Solar Stories Yesterday

At 11.07 AM this morning, in Washington DC, the United States International Trade Commission ruled 4-0, in agreement with Suniva that the US Solar Panel industry has suffered harm from the global solar manufacturing industry.

The process now follows that on October 3rd, this group will have hearings on what the remedy to this injury should be. On October 13th, they will vote on a remedy to recommend to the President. The President has until January 12th to respond with the offices final ruling on what those remedies will be. See bottom of the article for full schedule.

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Electrek Green Energy Brief: A daily technical, financial and political review/analysis of important green energy news. Featured Image Source

U.S. Tariffs on Solar Imports May Hinge on Free-Trade Deals – Could a country like South Korea, with solar panel manufacturers like LG and Hanwha Q Cells, be in a stronger position if the International Trade Commission rules against the global solar panel market? South Korea, along with several others, are part of free trade deals with the USA – and their solar panel investments are NOT dependent on underpriced Chinese capital. South Korea, which entered into a free-trade deal with the U.S. in 2012, accounted for about 20 percent of solar panels imported into the U.S. over the last 12 months, according to data from the commission. Mexico and Canada, covered by the North American Free Trade Agreement, supplied about 8 percent. And Singapore, whose trade deal with the U.S. dates to 2004, accounted for 4 percent. If these groups are given any sort of benefit in considerations, it might be non-trivial as it represents 33% of solar panel imports into the USA. And both LG and Hanwha offer premium products.

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Solar Stories September 21

Electrek Green Energy Brief: A daily technical, financial and political review/analysis of important green energy news. Featured Image Source

Solar sedan and sports coupe in race across Australia – and to commercial market – Clenergy TeamArrow Founder Cameron Tuesley said the car’s energy management system included a highly efficient solar array that generates 1.1 kilowatts total power, making it able to of self-charge from sunlight, as well to charge from the electricity grid. The Arrow STF (Sports Touring Framework) was officially launched in Queensland on Thursday, after being designed and built in Brisbane. The sports coupe has a top speed of 150km per hour and can travel 1000km before needing to recharge. Violet relies on around 7kW of horsepower at 110km/h, and two 1.5kW motors that run at 98 per cent efficiency, the UNSW team says. She also weighs in at only 380kg, thanks to a twill carbon-fibre monocoque chassis. I’ve never seriously considered that a solar powered day driver car could really get it done – but every year this contest comes along, I see my levels of doubt fall. If the reality of the majority of our travel are short trips, in city traffic, at slow speeds and there is only one person in the car – why can’t we have a main driver being solar and access to rental/uber for longer trips?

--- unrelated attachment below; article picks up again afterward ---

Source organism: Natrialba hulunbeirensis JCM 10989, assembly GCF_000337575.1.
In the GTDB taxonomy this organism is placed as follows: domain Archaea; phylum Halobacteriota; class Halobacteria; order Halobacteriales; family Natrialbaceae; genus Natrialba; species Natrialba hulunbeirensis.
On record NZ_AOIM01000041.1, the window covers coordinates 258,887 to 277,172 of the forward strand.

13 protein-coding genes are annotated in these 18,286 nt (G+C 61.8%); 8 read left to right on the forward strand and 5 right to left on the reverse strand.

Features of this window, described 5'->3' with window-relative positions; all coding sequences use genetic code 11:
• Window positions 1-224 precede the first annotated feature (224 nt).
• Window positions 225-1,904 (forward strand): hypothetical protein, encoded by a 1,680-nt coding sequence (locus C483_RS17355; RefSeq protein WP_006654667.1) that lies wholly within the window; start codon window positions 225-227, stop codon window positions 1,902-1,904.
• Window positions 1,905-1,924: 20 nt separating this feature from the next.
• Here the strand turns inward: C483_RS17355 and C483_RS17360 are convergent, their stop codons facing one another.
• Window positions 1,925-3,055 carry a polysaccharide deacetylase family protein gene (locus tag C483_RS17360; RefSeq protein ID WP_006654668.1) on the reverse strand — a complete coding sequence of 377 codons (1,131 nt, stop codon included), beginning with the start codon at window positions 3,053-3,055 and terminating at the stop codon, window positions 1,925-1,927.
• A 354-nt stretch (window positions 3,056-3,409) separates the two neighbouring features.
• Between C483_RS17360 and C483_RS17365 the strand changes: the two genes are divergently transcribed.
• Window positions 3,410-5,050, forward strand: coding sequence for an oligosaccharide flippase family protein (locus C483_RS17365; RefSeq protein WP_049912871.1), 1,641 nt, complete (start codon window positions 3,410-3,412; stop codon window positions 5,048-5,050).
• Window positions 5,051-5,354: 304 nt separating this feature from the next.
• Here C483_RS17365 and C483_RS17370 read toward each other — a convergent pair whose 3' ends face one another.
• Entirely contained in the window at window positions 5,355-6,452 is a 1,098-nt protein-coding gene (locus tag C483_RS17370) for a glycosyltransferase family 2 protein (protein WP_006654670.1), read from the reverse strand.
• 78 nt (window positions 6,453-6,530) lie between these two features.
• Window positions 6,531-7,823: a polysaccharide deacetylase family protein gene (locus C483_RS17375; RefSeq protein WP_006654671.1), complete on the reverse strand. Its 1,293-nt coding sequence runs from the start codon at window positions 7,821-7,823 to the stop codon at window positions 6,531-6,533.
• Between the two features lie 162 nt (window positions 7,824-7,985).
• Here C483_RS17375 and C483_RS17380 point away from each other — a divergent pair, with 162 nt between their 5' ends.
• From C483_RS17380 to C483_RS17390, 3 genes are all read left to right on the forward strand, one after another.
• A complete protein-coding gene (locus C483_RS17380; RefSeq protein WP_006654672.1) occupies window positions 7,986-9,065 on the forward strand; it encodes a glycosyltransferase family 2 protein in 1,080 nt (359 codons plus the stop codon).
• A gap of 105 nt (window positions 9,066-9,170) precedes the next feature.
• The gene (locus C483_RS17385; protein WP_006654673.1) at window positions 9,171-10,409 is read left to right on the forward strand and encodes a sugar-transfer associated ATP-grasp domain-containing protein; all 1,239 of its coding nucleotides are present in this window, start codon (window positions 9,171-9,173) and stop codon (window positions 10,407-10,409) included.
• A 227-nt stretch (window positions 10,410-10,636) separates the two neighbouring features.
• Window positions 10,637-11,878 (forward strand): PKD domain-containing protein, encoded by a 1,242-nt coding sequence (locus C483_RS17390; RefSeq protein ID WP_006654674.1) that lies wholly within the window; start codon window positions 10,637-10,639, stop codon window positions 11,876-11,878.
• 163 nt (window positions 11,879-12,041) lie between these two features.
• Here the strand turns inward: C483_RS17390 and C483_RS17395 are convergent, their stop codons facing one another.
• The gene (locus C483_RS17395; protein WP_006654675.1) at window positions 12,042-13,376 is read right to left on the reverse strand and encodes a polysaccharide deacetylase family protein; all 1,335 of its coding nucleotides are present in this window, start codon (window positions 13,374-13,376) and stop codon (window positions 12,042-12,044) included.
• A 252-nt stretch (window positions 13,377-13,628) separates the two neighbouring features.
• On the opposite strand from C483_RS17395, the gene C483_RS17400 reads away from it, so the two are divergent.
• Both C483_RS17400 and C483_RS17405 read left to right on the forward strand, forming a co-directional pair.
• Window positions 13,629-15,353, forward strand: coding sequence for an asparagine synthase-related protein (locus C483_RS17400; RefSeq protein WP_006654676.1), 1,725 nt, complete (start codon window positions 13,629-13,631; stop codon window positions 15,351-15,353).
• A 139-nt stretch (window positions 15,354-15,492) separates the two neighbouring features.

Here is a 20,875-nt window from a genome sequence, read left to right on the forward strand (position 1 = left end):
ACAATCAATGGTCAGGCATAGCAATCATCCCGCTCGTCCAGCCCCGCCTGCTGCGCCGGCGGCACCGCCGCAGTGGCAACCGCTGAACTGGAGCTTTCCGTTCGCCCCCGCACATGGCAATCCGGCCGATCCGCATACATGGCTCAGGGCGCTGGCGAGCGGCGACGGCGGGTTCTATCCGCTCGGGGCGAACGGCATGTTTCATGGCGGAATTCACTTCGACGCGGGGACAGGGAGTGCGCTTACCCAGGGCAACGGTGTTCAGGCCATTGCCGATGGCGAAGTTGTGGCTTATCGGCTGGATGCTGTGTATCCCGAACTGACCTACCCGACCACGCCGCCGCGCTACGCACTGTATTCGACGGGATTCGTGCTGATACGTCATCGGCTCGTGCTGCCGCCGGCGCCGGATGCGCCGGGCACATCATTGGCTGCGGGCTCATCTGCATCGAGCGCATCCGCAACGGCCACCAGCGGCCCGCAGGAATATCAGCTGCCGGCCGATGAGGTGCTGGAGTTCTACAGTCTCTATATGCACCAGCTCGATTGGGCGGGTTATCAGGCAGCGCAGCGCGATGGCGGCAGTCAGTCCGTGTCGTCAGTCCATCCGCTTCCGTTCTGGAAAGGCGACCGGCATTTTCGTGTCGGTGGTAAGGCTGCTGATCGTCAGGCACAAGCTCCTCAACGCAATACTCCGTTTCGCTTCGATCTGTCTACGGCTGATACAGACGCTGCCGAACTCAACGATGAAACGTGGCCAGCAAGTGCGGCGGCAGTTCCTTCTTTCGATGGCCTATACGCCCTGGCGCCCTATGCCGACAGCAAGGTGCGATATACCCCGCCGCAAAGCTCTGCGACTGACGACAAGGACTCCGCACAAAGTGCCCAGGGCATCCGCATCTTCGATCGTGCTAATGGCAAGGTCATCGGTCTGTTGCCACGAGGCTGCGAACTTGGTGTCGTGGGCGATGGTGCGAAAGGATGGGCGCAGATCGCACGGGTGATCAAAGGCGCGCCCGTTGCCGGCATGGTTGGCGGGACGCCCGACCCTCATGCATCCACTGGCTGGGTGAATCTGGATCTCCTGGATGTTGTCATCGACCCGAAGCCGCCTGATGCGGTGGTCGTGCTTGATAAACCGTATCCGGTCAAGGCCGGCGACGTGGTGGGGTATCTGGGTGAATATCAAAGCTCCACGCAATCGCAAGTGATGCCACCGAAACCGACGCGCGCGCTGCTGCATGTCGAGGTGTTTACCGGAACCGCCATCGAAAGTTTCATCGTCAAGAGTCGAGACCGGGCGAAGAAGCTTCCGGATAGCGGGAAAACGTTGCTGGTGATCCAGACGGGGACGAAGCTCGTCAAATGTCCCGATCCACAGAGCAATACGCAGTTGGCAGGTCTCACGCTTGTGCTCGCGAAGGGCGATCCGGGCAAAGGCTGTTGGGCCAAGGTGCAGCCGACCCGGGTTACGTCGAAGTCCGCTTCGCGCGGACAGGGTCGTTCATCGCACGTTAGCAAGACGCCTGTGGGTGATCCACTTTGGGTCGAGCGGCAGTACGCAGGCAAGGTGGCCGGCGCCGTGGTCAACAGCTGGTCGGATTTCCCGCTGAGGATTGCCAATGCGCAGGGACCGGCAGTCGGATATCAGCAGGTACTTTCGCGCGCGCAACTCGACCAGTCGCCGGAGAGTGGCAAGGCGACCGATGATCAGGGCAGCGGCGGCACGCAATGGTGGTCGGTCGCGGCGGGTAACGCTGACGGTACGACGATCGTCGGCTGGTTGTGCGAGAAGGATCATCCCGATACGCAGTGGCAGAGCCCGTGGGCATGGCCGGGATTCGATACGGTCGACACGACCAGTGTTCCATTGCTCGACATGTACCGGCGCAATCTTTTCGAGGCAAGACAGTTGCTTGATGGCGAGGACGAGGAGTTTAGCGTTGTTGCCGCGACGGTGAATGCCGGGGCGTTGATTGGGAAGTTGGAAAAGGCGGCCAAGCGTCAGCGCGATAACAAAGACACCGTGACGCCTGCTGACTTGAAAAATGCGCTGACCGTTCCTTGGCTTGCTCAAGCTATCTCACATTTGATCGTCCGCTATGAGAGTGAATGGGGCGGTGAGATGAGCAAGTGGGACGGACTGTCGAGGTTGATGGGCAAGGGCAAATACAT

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Solar Stories September 20

Electrek Green Energy Brief: A daily technical, financial and political review/analysis of important green energy news.

Quiet energy revolution underway in Japan as dozens of towns go off the gridHigashi Matsushima has built its own independent transmission grid and solar generating panels as well as batteries to store power that can keep the city running for at least three days, according to Atsumi. The city of 40,000 chose to construct micro-grids and de-centralized renewable power generation to create a self-sustaining system capable of producing an average of 25 percent of its electricity without the need of the region’s local power utility. The headline seems a bit strong as of yet – there is no reference to dozens of towns off of the grid. However, this town can now run without the grid. And I bet, in times of stress the town would be able to figure out how to indefinitely stay off of the grid. Major grids composed of many smaller grids sounds pretty healthy.

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We have seen some pretty strange electric car charging solutions in the past, like solar panels deploying out of a car or chargers attached to a bear, but that’s something else.

A giraffe-looking electric car charging station powered by both solar and wind. expand full story

Solar Stories September 19

Electrek Green Energy Brief: A daily technical, financial and political review/analysis of important green energy news.